Warner: ‘If this becomes an only one-party struggle, then I screwed up.’

Sen. Mark Warner, D-Va., talks to reporters Thursday at a breakfast in Washington hosted by the Christian Science Monitor. (Michael Bonfigli/ Christian Science Monitor)

WASHINGTON  — Virginia Sen. Mark Warner, the top Democrat on the Senate Intelligence Committee, is nowhere near ready to move on from an investigation into Russian meddling in the 2016 U.S. election.

Warner assailed Senate Majority Leader Mitch McConnell (R-Ky.) and President Donald Trump for their public declarations that Special Counsel Robert Mueller’s findings exonerated the president and that it’s time to move on. McConnell declared “case closed” Tuesday on the Senate floor.

“I think that’s outrageous. I think that is not appropriate,” Warner told reporters Thursday at a breakfast hosted by the Christian Science Monitor.

He warned that Russian agents or others will try again in 2020, and that it’s the government’s job to ensure that it doesn’t happen. “The playbook is out there,” he said.

Warner has taken a more cautious tone than many of his Democratic colleagues on Capitol Hill as he and Senate Intelligence Committee Chairman Richard Burr (R-N.C.) attempt to issue a bipartisan report on Russian meddling. Burr has suggested the report could be completed by August; Warner said Thursday he supports that goal.

The Virginia senator said his committee’s report will have plenty of information that wasn’t included in Mueller’s findings. The intelligence panel was aware of more than 90 percent of what Mueller laid out about the contacts and patterns of Russians seeking to meddle in the 2016 election, Warner said.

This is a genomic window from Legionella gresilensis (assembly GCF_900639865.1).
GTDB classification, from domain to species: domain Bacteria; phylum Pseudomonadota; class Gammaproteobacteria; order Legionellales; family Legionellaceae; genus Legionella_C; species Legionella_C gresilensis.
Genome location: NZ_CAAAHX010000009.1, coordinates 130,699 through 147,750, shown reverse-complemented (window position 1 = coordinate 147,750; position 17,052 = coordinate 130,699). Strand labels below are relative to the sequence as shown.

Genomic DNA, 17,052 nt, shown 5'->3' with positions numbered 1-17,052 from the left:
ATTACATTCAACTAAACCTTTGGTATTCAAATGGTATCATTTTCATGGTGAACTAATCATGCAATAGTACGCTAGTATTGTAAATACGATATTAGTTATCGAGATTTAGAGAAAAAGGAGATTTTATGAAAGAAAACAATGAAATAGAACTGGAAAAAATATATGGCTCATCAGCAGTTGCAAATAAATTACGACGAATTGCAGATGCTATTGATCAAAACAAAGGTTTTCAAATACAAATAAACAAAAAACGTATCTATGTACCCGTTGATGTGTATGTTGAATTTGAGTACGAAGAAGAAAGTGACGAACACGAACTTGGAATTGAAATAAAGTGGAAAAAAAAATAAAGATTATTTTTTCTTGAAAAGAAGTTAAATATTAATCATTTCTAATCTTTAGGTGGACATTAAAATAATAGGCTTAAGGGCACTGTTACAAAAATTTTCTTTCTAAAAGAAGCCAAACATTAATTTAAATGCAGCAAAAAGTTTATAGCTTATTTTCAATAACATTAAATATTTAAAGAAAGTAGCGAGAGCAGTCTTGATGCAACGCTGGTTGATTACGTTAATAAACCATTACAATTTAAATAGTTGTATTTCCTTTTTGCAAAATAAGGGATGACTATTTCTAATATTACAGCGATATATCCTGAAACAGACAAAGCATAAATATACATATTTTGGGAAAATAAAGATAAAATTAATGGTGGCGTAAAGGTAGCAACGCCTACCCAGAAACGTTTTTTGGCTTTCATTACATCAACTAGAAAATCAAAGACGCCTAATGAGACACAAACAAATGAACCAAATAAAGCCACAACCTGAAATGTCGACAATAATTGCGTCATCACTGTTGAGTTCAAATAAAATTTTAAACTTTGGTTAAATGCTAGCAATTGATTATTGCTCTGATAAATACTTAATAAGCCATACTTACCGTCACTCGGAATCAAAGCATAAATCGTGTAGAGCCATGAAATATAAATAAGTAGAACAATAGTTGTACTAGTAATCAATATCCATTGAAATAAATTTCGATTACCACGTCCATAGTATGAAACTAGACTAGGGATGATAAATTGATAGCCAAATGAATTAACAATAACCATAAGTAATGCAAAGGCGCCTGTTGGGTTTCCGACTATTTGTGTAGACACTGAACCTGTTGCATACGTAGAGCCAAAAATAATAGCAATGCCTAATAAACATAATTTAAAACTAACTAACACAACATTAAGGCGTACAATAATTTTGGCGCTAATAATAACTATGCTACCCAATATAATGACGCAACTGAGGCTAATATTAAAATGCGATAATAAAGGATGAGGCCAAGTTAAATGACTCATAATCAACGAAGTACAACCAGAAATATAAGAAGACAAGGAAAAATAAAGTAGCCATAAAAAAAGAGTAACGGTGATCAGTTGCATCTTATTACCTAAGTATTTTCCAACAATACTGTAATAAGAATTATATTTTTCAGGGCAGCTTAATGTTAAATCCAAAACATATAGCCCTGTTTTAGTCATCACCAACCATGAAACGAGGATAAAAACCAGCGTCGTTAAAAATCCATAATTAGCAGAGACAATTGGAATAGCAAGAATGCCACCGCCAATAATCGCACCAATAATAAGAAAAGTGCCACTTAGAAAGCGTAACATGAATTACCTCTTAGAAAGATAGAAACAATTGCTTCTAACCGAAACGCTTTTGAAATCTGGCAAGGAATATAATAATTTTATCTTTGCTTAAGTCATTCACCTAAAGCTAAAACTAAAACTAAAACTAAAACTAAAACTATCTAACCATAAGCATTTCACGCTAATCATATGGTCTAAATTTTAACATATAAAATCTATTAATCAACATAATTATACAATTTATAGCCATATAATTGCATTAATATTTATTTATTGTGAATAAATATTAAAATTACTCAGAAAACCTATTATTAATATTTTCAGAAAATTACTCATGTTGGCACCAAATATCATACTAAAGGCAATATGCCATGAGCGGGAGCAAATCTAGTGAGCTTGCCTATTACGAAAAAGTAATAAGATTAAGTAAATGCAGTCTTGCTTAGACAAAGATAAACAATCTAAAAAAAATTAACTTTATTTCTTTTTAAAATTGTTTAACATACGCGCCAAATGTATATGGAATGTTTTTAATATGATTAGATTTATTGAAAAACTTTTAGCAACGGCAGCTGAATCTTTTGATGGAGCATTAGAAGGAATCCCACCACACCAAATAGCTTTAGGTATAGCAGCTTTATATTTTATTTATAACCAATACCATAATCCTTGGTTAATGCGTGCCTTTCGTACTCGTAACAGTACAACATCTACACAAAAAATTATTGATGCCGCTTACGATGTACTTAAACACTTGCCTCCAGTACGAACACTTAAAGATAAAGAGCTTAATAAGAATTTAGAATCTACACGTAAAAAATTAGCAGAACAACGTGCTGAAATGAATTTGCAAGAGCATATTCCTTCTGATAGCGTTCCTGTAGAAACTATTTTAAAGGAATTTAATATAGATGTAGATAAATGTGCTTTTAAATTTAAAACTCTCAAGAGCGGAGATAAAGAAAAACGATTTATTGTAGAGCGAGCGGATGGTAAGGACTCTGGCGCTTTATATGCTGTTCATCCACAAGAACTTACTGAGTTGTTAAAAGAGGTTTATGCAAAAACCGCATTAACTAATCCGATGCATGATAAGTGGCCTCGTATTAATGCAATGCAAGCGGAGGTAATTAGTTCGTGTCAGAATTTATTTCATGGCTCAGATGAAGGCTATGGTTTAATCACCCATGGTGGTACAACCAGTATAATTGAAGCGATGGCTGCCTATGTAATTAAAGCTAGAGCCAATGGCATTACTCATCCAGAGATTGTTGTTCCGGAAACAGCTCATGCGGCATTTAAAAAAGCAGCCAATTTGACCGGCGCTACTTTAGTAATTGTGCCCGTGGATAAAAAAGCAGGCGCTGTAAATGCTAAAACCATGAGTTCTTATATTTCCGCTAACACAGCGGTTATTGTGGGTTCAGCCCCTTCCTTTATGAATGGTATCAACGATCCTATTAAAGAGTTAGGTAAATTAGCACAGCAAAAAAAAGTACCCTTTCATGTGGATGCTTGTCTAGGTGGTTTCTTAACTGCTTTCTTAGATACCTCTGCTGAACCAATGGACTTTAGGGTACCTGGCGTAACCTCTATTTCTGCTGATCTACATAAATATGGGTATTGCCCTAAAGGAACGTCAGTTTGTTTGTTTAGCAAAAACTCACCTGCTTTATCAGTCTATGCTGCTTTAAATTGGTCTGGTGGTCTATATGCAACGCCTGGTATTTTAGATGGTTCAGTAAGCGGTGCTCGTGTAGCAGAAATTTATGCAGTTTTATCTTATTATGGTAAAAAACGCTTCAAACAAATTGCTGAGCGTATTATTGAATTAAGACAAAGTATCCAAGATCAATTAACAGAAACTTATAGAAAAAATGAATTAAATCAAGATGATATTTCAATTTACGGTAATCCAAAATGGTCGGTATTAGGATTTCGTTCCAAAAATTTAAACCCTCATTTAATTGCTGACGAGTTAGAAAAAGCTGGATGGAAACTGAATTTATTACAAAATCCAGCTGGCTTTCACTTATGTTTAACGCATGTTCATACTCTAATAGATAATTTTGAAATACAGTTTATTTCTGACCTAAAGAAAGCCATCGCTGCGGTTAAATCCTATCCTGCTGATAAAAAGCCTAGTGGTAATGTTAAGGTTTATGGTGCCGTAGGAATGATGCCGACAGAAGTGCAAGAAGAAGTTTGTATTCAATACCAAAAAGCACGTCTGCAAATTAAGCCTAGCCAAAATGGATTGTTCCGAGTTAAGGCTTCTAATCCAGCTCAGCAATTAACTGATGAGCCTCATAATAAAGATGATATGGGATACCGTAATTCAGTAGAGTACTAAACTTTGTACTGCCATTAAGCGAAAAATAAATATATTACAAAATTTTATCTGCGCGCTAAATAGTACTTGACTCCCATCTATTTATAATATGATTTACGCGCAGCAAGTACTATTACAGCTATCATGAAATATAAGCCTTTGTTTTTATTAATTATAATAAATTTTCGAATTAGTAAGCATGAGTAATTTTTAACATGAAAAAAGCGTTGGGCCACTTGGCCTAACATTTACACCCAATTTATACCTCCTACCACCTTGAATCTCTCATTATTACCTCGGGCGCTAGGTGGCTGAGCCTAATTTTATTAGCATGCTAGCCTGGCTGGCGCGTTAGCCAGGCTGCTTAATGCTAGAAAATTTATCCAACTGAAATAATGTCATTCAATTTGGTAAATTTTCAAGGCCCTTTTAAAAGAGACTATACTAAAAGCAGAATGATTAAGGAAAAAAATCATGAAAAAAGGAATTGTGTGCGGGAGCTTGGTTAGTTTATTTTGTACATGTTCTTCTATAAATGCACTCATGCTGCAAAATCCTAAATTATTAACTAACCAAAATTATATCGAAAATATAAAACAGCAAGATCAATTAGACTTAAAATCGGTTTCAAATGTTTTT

“We will have other areas that will frankly be much more extensive than what Mueller had and much more descriptive about the organized ongoing effort,” he said.

And he lashed out at Trump and his administration for attempting to stonewall congressional investigators, calling the president’s clash with Congress a constitutional “confrontation.”

He said the actions “of this White House, whether it’s trying to stymie congressional investigations or prohibit Mueller from speaking, prohibit [former White House counsel Don] McGahn from talking, these are not the actions of an individual who thinks he’s in the clear.”

The Senate intelligence panel has subpoenaed Donald Trump Jr., several news outlets reported this week, signaling Burr isn’t as eager as some of his GOP colleagues to quickly wrap up the investigation. Trump Jr. previously testified before Senate investigators.

Warner declined to comment on that subpoena or the specifics of his committee’s work on Thursday, but noted that the panel always reserves the right to call witnesses back.

Republican members of the intelligence panel, including some “very, very conservative senators” aren’t the ones leading the charge to put the investigations behind them, Warner said, “because they’ve seen the evidence.”

The committee has been able to keep its efforts bipartisan through “hard work,” Warner said.

But he wants desperately to keep it that way.

“If this becomes an only one-party struggle, then I screwed up,” he said.